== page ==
Kitchen Clinician: Chef David Bouley's Mission to Boost Our Brains Through Food

Drew Ramsey, MD

Disclosures

August 10, 2017

Chef and Doctors

Dr Ramsey: You've started a "chef and doctors" series, where you have some of the top docs around the country come for an evening of learning and eating. How did you get started doing this?

Chef Bouley: The Chef and Doctor series developed because a lot of doctors couldn't tell me what to eat until they got sick themselves. They learned to influence their health through diet, which is a big movement now. A lot of people in the health practice don't feel that they're getting what they need simply from a medication. Food has been sort of misconceived or underappreciated, and has become such a small part of their crowded life. But now it has suddenly become something that people know more about, particularly those who have realized that they can get their bodies back in balance and become very healthy with no side effects. So the Chef and Doctor series is an open platform where doctors come in and share stories about their personal lives and how they turned their bodies around.

About 80%-90% of our Chef and Doctor series are people who had their own health issues. This is a platform for them to educate others about the changes and choices they made to positively change their health, and share that with the consumer base.

Patron as Patient

Chef Bouley: As someone with 44 years of cooking, studying, and training, my job is not just providing healthy food, but also getting people to build the confidence that they can do it too. You can do things with the cheapest foods that are beneficial to your body. My job is to learn how science and food together can change a lot of the epidemic health problems today.

I'm also at a point today where we have regular clients who come in to the restaurant, and sometimes bring their doctors. The doctors started to ask me, "The cholesterol is down, blood pressure is down; how are you doing this?" I didn't know what I was doing; that wasn't my intention. I just wanted them to feel more energy, so when they went back to work, they said, "I ate at the right place today." Or they slept better, awoke better, performed better. But now I'm learning it from the science point of view.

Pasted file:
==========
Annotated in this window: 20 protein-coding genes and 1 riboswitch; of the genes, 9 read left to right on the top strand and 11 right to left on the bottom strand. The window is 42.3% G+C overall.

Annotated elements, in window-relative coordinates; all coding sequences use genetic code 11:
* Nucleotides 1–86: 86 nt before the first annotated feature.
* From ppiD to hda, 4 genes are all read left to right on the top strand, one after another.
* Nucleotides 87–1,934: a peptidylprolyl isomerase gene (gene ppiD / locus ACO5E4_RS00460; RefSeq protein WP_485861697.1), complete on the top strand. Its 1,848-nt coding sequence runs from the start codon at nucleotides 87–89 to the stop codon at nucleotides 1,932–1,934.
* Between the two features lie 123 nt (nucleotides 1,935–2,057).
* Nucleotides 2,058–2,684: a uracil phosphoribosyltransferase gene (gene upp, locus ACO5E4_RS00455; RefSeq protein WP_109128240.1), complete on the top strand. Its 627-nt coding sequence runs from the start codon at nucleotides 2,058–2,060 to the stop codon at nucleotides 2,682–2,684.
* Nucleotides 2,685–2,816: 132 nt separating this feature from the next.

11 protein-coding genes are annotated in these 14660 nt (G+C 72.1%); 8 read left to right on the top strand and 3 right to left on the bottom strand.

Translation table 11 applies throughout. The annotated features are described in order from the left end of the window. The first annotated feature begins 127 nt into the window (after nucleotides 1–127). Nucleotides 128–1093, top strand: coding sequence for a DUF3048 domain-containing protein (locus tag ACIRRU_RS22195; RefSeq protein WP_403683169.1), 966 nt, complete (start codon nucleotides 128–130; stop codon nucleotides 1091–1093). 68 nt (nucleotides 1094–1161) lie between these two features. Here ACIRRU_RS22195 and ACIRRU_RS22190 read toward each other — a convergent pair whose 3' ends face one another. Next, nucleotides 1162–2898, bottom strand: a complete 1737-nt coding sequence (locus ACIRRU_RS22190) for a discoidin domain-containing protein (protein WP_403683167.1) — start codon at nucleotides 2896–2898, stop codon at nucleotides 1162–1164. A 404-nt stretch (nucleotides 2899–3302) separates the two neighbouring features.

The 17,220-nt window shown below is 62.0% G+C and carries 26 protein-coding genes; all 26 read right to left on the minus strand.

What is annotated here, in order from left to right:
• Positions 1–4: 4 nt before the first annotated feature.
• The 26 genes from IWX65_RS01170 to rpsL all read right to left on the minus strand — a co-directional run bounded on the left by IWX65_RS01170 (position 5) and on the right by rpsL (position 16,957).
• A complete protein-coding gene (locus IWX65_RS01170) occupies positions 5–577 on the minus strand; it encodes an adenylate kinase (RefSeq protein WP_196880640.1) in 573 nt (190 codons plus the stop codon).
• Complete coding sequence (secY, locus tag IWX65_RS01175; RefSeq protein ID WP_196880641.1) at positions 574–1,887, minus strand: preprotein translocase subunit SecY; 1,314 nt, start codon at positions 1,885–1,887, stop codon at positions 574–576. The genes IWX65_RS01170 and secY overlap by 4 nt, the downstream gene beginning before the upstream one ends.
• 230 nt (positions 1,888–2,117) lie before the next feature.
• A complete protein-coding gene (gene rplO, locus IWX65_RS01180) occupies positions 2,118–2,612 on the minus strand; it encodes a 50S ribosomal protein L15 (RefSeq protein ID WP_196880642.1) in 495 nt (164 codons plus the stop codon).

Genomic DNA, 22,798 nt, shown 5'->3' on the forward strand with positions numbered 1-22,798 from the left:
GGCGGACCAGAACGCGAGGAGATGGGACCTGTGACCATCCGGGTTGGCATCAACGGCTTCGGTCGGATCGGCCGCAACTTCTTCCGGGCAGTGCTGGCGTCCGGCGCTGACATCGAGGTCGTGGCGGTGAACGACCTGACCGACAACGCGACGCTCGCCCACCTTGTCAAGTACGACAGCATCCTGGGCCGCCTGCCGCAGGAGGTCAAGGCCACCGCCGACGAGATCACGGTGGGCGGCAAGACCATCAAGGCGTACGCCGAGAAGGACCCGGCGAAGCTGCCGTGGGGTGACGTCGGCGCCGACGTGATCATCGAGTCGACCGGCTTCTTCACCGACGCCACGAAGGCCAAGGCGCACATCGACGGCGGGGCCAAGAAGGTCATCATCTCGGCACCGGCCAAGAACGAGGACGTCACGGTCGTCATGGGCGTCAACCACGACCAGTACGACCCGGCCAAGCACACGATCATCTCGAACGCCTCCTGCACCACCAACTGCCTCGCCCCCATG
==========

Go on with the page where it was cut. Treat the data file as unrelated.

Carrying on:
"Chefs have to accept that they can be part of the healing process. We're not just there for pleasure..."

Dr Ramsey: You speak about your patrons in much the same way psychiatrists talk about their patients. You seem to have a real desire to know the individual, their preferred flavors, their health.

Chef Bouley: Absolutely. Chefs have high levels of technique and knowledge of vast amounts of recipes, but we change along with our societies and communities. Food sources are a big influence of our lifestyle today. Chefs have to accept that they can be part of the healing process. We're not just there for pleasure, where you're going out on an anniversary and feeling like you can't eat anything for 2 weeks afterward.

French nouveau cuisine, building on what they learned from the Japanese, created food at a high level of execution that was also nutrient-dense. This represented a turning point in the 1970s and 1980s, away from the earlier generation that didn't introduce new concepts or listen to their customers. I accepted the challenge to absorb enough knowledge about customers so that I could learn how to cook in many different ways. This was the first step toward learning more about food as health.

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